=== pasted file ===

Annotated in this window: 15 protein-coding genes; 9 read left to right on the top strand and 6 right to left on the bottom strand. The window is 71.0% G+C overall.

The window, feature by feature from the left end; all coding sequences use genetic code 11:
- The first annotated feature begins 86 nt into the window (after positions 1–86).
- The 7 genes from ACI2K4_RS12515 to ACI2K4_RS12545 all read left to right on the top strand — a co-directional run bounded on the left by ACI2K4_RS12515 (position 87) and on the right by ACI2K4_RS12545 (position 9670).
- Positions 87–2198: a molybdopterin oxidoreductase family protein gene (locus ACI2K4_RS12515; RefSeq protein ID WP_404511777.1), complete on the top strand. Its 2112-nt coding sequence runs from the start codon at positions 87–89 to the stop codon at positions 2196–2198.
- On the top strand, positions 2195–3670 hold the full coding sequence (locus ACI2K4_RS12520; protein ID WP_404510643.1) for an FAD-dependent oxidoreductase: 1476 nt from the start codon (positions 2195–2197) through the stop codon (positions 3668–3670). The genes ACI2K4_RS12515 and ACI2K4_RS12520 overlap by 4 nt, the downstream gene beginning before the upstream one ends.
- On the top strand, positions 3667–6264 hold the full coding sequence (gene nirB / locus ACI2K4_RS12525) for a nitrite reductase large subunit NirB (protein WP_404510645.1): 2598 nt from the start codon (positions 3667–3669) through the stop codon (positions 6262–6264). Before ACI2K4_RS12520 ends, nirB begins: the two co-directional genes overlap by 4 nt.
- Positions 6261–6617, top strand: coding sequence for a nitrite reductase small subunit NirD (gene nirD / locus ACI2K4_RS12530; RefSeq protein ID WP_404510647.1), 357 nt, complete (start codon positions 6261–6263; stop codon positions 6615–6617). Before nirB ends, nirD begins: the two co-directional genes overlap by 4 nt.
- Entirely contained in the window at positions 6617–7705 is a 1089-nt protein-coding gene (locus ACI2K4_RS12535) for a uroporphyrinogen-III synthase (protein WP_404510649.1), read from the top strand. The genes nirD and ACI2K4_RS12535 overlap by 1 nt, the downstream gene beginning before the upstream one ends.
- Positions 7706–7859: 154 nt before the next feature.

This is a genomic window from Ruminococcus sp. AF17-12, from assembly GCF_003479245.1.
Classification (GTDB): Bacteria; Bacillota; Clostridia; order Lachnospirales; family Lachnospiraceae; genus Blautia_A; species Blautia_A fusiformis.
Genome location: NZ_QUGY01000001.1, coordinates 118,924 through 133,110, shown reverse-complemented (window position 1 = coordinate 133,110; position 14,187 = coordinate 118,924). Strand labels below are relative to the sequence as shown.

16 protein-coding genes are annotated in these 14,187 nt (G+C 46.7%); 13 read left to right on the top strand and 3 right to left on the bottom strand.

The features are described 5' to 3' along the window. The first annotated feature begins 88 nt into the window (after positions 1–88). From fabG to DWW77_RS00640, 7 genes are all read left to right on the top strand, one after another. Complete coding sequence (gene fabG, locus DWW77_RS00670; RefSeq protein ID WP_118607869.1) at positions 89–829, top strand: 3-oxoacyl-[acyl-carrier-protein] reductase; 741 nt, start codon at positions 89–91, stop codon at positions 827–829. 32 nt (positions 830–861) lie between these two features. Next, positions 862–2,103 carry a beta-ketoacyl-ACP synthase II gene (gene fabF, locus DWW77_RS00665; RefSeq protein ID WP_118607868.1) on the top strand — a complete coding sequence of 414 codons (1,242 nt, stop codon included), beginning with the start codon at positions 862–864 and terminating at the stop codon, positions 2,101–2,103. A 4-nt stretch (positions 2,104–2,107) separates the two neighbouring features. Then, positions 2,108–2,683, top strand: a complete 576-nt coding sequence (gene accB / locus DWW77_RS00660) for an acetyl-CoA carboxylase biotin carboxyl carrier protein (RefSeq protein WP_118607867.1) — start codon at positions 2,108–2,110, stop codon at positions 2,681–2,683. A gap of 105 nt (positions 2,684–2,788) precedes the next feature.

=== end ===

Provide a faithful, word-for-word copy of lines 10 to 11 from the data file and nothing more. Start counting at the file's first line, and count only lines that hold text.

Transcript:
- Positions 7706–7859: 154 nt before the next feature.

This is a genomic window from Ruminococcus sp. AF17-12, from assembly GCF_003479245.1.